As someone who loves Candy, I was excited to read Steve Almond’s book about his journey to the chocolate underbelly of America. While I love chocolate and candy, I do not think that anyone is as much of a self proclaimed freak as Steve Almond.
In this book that is part autobiography, part inside look at the small-scale candy industry, Almond takes the reader on a journey to the lesser known candy factories throughout the United States, a part of American culture which is often forgotten. Almond tours factory after factory sampling regional candy bars such as the Clark Bar, the Caravelle, Haviland Thin Mints, the Twin Bing, Valomilks and the Idaho Spud to name a few, detailing each the history, manufacturing process, and taste of each bar for the reader.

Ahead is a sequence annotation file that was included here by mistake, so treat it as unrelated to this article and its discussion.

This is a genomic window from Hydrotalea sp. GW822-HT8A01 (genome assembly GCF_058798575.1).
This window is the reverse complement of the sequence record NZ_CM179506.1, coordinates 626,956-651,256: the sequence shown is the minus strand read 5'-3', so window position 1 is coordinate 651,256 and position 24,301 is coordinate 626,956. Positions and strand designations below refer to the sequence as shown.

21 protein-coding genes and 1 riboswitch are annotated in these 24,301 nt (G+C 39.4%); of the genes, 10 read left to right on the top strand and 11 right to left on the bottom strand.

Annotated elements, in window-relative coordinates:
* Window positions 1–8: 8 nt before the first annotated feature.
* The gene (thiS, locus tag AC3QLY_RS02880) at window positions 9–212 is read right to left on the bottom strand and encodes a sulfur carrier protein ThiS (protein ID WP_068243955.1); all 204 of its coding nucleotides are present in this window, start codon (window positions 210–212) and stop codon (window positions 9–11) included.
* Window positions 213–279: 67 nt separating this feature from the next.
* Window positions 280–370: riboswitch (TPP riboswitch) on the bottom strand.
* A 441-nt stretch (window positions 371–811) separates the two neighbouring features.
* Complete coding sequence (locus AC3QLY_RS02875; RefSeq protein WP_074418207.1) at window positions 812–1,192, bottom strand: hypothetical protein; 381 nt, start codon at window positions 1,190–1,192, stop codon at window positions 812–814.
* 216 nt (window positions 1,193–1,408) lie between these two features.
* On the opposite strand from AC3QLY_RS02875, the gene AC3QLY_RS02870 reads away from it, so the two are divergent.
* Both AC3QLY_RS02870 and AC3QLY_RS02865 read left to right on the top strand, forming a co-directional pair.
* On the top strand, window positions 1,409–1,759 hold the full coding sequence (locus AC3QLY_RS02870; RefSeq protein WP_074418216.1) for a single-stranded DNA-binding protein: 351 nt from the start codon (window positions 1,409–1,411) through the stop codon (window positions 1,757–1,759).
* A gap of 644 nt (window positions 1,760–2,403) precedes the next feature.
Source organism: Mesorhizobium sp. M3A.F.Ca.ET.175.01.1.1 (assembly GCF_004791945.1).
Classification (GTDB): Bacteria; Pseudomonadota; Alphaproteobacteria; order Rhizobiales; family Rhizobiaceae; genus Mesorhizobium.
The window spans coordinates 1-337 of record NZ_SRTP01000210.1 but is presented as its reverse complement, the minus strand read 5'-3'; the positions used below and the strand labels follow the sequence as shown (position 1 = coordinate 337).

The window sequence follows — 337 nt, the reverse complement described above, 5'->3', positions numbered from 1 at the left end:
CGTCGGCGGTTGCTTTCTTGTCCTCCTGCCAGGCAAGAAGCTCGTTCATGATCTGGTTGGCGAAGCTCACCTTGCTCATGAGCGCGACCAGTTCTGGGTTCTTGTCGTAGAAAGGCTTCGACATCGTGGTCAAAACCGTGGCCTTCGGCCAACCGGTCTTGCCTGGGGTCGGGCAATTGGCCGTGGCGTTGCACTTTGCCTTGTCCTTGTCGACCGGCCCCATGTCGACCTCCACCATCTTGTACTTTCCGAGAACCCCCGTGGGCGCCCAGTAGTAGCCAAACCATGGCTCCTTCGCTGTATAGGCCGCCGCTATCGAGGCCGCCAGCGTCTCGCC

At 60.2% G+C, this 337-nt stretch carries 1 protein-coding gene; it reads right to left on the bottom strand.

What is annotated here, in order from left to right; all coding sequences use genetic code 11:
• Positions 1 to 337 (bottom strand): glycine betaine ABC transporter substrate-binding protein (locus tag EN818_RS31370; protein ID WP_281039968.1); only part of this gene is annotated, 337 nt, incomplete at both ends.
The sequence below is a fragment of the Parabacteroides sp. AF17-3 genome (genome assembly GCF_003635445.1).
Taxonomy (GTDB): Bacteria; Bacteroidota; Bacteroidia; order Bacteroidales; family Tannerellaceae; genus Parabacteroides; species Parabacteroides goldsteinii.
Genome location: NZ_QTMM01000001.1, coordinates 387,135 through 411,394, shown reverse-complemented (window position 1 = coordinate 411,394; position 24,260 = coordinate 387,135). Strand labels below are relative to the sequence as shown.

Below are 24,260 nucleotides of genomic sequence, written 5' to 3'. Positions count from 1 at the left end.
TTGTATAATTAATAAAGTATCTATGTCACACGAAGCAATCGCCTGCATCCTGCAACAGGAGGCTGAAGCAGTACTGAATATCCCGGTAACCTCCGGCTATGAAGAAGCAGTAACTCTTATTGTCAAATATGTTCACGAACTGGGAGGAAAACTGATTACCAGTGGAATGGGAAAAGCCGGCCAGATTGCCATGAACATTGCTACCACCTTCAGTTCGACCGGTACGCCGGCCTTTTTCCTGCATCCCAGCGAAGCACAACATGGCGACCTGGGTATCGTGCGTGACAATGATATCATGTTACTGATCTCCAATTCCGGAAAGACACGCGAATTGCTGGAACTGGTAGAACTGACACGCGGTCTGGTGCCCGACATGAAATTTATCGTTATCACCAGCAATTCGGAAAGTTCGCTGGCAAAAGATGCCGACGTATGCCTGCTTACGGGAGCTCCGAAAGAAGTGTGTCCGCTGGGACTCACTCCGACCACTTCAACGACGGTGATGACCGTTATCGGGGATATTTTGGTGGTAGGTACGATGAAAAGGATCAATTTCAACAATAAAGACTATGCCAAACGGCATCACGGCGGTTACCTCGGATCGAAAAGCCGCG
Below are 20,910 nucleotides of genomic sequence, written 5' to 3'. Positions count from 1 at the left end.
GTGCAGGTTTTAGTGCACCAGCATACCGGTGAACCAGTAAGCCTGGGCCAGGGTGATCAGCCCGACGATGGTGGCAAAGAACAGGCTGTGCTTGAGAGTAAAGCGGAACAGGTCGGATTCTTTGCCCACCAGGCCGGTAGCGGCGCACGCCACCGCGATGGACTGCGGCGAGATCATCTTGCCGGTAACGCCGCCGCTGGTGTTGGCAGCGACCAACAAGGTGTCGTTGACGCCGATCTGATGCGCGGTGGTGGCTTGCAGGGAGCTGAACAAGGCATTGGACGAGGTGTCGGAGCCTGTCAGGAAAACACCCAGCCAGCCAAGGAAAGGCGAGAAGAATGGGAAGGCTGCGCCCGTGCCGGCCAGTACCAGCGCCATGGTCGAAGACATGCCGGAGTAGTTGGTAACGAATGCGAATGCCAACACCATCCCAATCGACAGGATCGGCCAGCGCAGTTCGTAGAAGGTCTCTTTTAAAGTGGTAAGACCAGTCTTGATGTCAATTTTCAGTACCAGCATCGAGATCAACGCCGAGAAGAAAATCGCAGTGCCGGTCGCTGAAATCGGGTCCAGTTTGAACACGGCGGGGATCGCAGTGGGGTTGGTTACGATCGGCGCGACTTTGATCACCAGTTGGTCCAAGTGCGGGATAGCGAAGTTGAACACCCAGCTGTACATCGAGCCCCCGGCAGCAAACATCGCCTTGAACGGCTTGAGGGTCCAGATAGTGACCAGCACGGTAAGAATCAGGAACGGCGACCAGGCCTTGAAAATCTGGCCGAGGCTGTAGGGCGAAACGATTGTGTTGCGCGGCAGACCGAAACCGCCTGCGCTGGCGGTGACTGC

I liked this book, but found that Almond was sometimes trying too hard to engage with the reader with his self-deprecating view of himself. I also often found myself bitter and jealous anytime Almond mentioned the cases of free candy he received after all his visits. One thing I did find interesting however is how the industry favours the big companies so much. This should not come as a surprise, but often time these smaller companies cannot pay the shelf fee to have a presence in grocery stores or national chains like wal-mart and thus are resigned to producing chocolate bars for regional/local consumers. If you’ve ever looked at the knock-off chocolate bars next to the cash register at Dollerama, chances are they were produced by one of these factories.
It’s and interesting book and definitely a must read for anyone interested in the industry, or obsessed with candy in general.